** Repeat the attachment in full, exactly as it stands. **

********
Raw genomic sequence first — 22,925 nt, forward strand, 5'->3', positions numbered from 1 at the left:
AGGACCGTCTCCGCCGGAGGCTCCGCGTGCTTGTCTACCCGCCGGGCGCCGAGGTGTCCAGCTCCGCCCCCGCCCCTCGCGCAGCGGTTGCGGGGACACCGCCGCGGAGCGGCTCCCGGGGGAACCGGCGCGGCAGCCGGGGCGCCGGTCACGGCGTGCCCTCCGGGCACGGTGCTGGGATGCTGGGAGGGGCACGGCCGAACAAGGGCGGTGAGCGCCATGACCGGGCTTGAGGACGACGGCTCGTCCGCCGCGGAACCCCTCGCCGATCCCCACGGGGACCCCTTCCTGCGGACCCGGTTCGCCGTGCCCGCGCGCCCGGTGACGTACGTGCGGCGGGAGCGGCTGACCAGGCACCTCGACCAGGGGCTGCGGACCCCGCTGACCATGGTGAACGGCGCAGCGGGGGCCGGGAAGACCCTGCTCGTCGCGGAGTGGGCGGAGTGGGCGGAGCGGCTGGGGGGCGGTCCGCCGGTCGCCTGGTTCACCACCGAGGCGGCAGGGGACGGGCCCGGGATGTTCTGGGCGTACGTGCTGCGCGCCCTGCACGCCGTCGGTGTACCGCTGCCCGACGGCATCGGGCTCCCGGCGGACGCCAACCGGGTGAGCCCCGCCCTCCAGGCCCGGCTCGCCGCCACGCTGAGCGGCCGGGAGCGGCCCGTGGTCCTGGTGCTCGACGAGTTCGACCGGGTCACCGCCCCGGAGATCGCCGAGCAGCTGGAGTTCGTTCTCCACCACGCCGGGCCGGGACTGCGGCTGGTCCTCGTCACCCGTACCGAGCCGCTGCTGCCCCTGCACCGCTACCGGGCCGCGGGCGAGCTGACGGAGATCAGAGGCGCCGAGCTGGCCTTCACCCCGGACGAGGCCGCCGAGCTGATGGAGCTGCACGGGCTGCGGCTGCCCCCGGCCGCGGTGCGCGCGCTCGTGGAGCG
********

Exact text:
Raw genomic sequence first — 22,925 nt, forward strand, 5'->3', positions numbered from 1 at the left:
AGGACCGTCTCCGCCGGAGGCTCCGCGTGCTTGTCTACCCGCCGGGCGCCGAGGTGTCCAGCTCCGCCCCCGCCCCTCGCGCAGCGGTTGCGGGGACACCGCCGCGGAGCGGCTCCCGGGGGAACCGGCGCGGCAGCCGGGGCGCCGGTCACGGCGTGCCCTCCGGGCACGGTGCTGGGATGCTGGGAGGGGCACGGCCGAACAAGGGCGGTGAGCGCCATGACCGGGCTTGAGGACGACGGCTCGTCCGCCGCGGAACCCCTCGCCGATCCCCACGGGGACCCCTTCCTGCGGACCCGGTTCGCCGTGCCCGCGCGCCCGGTGACGTACGTGCGGCGGGAGCGGCTGACCAGGCACCTCGACCAGGGGCTGCGGACCCCGCTGACCATGGTGAACGGCGCAGCGGGGGCCGGGAAGACCCTGCTCGTCGCGGAGTGGGCGGAGTGGGCGGAGCGGCTGGGGGGCGGTCCGCCGGTCGCCTGGTTCACCACCGAGGCGGCAGGGGACGGGCCCGGGATGTTCTGGGCGTACGTGCTGCGCGCCCTGCACGCCGTCGGTGTACCGCTGCCCGACGGCATCGGGCTCCCGGCGGACGCCAACCGGGTGAGCCCCGCCCTCCAGGCCCGGCTCGCCGCCACGCTGAGCGGCCGGGAGCGGCCCGTGGTCCTGGTGCTCGACGAGTTCGACCGGGTCACCGCCCCGGAGATCGCCGAGCAGCTGGAGTTCGTTCTCCACCACGCCGGGCCGGGACTGCGGCTGGTCCTCGTCACCCGTACCGAGCCGCTGCTGCCCCTGCACCGCTACCGGGCCGCGGGCGAGCTGACGGAGATCAGAGGCGCCGAGCTGGCCTTCACCCCGGACGAGGCCGCCGAGCTGATGGAGCTGCACGGGCTGCGGCTGCCCCCGGCCGCGGTGCGCGCGCTCGTGGAGCG